Bishop Hill service reservoir – group advocates monument status
The hill is zoned as open space under Hong Kong’s town planning system. It is mostly undeveloped and is used by some local residents for recreation and leisure. The Kwun Tong line of the Mass Transit Railway (MTR) runs beneath the hill.
The top of the hill is the site of a former service reservoir of the Water Supplies Department, officially known as the Sham Shui Po Fresh Water Break Pressure Tank, that was disused due to structural issues. Demolition of the covered (underground) reservoir began in December 2020, but was halted after the works revealed well-preserved Roman-style arches dating to 1904. The Antiquities and Monuments Office was summoned to assess the site. Heritage groups, lawmakers, district councillors, and members of the public have called for the structure’s preservation. Comparisons have been made to Paddington Reservoir Gardens, in Sydney, a successful conversion of a similar historic reservoir to a public garden.
On 29 December 2020, the government announced that the reservoir would be preserved. Heritage commissioner Ivanhoe Chang apologised for the incident and pledged to “make sure that this will not happen again”. Sham Shui Po district councillor Kalvin Ho blamed the Water Supplies Department for furnishing misleading and “very dark” photos to the council prior to the commencement of demolition.
On 5 January 2021, the Water Supplies Department began tidying the site and temporarily strengthening the structure in preparation for “future rehabilitation and conservation”. On 10 June 2021, the Ex-Sham Shui Po Service Reservoir was listed as a Grade I historic building.(1)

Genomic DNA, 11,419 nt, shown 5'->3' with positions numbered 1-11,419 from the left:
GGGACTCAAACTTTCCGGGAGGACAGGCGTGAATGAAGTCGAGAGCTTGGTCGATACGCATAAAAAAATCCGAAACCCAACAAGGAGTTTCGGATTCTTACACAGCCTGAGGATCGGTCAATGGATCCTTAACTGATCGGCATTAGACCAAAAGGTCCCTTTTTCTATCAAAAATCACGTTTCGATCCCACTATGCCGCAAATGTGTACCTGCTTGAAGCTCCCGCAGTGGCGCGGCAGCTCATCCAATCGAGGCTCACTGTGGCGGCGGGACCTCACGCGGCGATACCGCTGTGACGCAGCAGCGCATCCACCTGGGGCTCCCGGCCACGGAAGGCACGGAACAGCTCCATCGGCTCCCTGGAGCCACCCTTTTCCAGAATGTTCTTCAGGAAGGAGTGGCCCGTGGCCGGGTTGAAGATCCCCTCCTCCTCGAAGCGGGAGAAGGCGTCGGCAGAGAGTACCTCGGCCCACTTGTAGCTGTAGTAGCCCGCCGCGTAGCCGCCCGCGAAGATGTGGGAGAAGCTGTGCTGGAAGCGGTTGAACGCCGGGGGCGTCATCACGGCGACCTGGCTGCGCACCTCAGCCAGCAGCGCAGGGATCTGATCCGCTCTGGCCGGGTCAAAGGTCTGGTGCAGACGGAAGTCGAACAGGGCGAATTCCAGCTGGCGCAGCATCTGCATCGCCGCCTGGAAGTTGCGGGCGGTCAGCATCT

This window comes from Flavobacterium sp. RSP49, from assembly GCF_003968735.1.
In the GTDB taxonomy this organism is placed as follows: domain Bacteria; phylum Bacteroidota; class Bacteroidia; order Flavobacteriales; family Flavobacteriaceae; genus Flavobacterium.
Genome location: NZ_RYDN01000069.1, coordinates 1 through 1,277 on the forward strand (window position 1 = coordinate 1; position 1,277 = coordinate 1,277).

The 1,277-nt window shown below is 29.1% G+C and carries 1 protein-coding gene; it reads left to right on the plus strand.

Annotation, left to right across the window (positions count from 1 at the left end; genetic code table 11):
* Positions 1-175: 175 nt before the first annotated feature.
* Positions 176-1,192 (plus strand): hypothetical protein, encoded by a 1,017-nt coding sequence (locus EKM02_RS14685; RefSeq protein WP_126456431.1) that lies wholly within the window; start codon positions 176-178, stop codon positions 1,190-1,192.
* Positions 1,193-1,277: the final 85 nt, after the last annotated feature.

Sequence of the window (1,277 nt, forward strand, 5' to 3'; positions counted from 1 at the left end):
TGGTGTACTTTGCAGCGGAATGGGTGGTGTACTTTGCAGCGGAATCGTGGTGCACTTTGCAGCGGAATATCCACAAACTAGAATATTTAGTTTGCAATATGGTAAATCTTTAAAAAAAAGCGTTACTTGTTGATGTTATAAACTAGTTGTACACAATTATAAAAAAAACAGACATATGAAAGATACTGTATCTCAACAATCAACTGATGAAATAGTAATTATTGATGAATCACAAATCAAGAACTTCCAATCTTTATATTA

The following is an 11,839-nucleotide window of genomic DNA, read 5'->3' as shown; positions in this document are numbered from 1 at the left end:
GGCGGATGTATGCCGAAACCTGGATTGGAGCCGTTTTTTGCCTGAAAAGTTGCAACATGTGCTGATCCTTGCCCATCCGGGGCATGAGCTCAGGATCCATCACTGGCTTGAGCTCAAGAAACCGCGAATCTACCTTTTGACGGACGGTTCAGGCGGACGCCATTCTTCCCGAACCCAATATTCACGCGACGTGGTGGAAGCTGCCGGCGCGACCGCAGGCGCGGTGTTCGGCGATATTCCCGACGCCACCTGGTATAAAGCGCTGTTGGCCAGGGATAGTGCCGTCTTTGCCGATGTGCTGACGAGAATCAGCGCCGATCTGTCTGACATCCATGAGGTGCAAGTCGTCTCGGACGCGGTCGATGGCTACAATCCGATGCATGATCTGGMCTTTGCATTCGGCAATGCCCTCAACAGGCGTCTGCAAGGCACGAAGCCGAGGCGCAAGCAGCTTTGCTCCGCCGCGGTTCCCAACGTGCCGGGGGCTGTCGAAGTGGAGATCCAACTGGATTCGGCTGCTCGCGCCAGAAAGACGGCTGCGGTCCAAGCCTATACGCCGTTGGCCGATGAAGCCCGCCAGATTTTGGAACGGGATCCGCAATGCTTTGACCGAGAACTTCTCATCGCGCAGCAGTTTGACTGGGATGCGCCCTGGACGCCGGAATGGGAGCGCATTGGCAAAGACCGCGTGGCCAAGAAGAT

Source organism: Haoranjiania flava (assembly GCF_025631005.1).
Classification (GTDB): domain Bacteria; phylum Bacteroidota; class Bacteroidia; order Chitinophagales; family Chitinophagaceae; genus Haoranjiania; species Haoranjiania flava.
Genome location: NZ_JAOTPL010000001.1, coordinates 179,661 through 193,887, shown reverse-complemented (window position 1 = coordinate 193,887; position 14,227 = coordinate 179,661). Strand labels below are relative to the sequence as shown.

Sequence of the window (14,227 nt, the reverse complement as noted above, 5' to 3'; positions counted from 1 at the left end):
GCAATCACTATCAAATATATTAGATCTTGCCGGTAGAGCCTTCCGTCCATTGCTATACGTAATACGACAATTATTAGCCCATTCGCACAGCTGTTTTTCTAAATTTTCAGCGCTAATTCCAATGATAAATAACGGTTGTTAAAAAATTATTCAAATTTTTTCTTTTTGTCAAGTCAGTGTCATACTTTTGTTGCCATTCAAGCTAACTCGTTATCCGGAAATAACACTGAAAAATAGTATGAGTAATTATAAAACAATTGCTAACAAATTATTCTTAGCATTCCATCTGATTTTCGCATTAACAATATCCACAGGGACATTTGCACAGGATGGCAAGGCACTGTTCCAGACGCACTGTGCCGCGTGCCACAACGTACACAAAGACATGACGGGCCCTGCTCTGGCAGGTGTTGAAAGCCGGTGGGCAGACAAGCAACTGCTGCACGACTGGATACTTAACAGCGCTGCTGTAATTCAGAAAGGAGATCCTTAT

Adopting the ancient Roman architecture style the reservoir was completed in 1904, according to a historical government document. (2)
Haider Kikabhoy and a group of interested activists issued the following bilingual press release on 28th February 2021 regarding the Bishop Hill Reservoir which had received wide publicity at the beginning of 2021:
Group advocates monument status for Bishop Hill service reservoir
(28/2/2021) A group of heritage conservationists, architects and urbanists today called on the heritage authorities to declare the Bishop Hill service reservoir a monument, following a study that established its exceptional heritage value. The Bishop Hill Service Reservoir Heritage Assessment is the result of a crowdsourced research effort. Since the century-old underground facility came to light late last year, the team had extensively studied historical records as well as a large amount of relevant information circulated online.
The assessment follows the six criteria the Antiquities and Monuments Office uses to evaluation historic buildings, namely, historical value, architectural value, authenticity, rarity, group value, and social value.
1. Historical value
Bishop Hill service reservoir (hereafter “Bishop Hill reservoir”) is a key part of the Kowloon Waterworks Scheme. Launched in 1902, the scheme modernised Kowloon’s water supply in bid to solve a water shortage crisis. Rainwater is collected in Kowloon Reservoir at the heart of the scheme, replacing well water and subterranean water pumped out by the Yau Ma Tei Pumping Station. The underground facility up Bishop Hill served the public by distributing treated water across Kowloon. It witnessed not only the beginning of a new water supply system for Kowloon in the early 20th century, but also the forces of urbanisation that brought about the momentous change in the first place.
Several notable figures in Hong Kong’s architectural history were involved in the building of Bishop Hill reservoir. They include Lawrence Gibbs, the Kowloon Waterworks Scheme engineer, and the Ng brothers of Tung Shing Construction Co, a well-known contractor of government building projects at the time.